human sex test 2ppt notes

human sex test 2ppt notes - Chapter 5 Sex Hormones and...

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Chapter 5 Sex Hormones and Sexual Differentiation Sex Hormones Hormones are powerful chemical substances manufactured by the endocrine glands and secreted directly into the bloodstream. Most important sex hormones: Testosterone Estrogen Progesterone Sex Hormones in the Male Testosterone - masculinizing sex hormone. Follicle-stimulating hormone (FSH) - controls sperm production. Luteinizing hormone (LH) - controls testosterone production. Gonadotropin-releasing hormone (GnRH) - regulates the pituitary’s secretion of gonad-stimulating hormones. Sex Hormones in the Female Estrogen - brings about many of the changes of puberty. Progesterone Prolactin - stimulate secretion of milk by the mammary glands. Oxytocin - stimulates contractions of the uterus during childbirth. Prenatal Sexual Differentiation Sex chromosomes - transmit information to various organs on how to differentiate in the course of development. XX = female XY = male Prenatal Development of Gonads In the 7th week after conception, sex chromosomes direct gonads to begin differentiation. Male - undifferentiated gonad develops into a testis at about 7 weeks. Female - ovaries develop at around 10-11 wks. If SRY (sex-determining region, Y chromosome) is present, then testes differentiate and male development occurs. Prenatal Hormones and the Genitals In the female, Mullerian ducts turn into fallopian tubes, the uterus, and the upper part of the vagina.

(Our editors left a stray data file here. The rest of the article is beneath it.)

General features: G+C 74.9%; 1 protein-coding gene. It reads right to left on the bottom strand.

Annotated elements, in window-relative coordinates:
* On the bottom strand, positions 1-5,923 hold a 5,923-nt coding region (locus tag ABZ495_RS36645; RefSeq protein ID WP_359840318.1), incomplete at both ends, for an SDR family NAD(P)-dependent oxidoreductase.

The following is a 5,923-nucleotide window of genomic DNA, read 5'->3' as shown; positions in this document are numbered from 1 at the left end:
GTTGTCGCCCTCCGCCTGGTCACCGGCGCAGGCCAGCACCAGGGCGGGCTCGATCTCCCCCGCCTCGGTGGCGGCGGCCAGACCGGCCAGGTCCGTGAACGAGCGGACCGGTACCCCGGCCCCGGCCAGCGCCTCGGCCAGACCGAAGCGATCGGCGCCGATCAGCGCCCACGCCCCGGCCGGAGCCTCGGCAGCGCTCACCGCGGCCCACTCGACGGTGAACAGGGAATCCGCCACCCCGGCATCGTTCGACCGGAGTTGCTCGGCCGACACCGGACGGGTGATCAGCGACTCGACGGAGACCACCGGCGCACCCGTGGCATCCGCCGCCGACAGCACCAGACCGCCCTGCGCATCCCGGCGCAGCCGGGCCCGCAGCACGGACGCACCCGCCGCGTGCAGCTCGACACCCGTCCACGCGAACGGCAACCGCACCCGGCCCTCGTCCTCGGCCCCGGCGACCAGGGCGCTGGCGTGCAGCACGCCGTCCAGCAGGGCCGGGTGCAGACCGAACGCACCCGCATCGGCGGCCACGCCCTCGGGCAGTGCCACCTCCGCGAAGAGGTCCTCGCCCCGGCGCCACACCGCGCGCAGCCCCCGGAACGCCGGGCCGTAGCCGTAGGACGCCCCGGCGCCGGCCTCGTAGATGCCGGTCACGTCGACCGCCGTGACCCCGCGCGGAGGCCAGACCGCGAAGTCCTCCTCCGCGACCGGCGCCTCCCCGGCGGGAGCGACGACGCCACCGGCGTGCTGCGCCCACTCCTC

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In the male, Wolffian ducts, supported by testosterone, turn into the epididymis, vas deferens, and ejaculatory duct. Descent of the Testes and Ovaries Ovaries and testes change shape and position as developmental changes take place. Testes travel from near the top of the abdominal cavity down into the scrotum via the inguinal canal. Cryptorchidism (undescended testes) occurs in 2% of all males. Brain Differentiation During the prenatal period, sex hormones act on the brain: If testosterone is present during fetal development, estrogen receptors in the hypothalamus become insensitive to estrogen. If estrogen is present, they become highly sensitive to levels of estrogen in the bloodstream. Homologous and Analogous Organs Homologous organs - organs in the male and female that develop from the same embryonic tissue. Analogous organs - organs in the male and female that have similar functions. Variables of Gender Chromosomal gender Gonadal gender Prenatal hormonal gender Prenatal and neonatal brain differentiation Atypical Prenatal Gender Differentiation Intersex (pseudohermaphrodite) - biologically a person’s gender is ambiguous. Congenital Adrenal Hyperplasia
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This note was uploaded on 04/27/2008 for the course BIO 50.230 taught by Professor Wassmer during the Fall '07 term at Bloomsburg.

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human sex test 2ppt notes - Chapter 5 Sex Hormones and...

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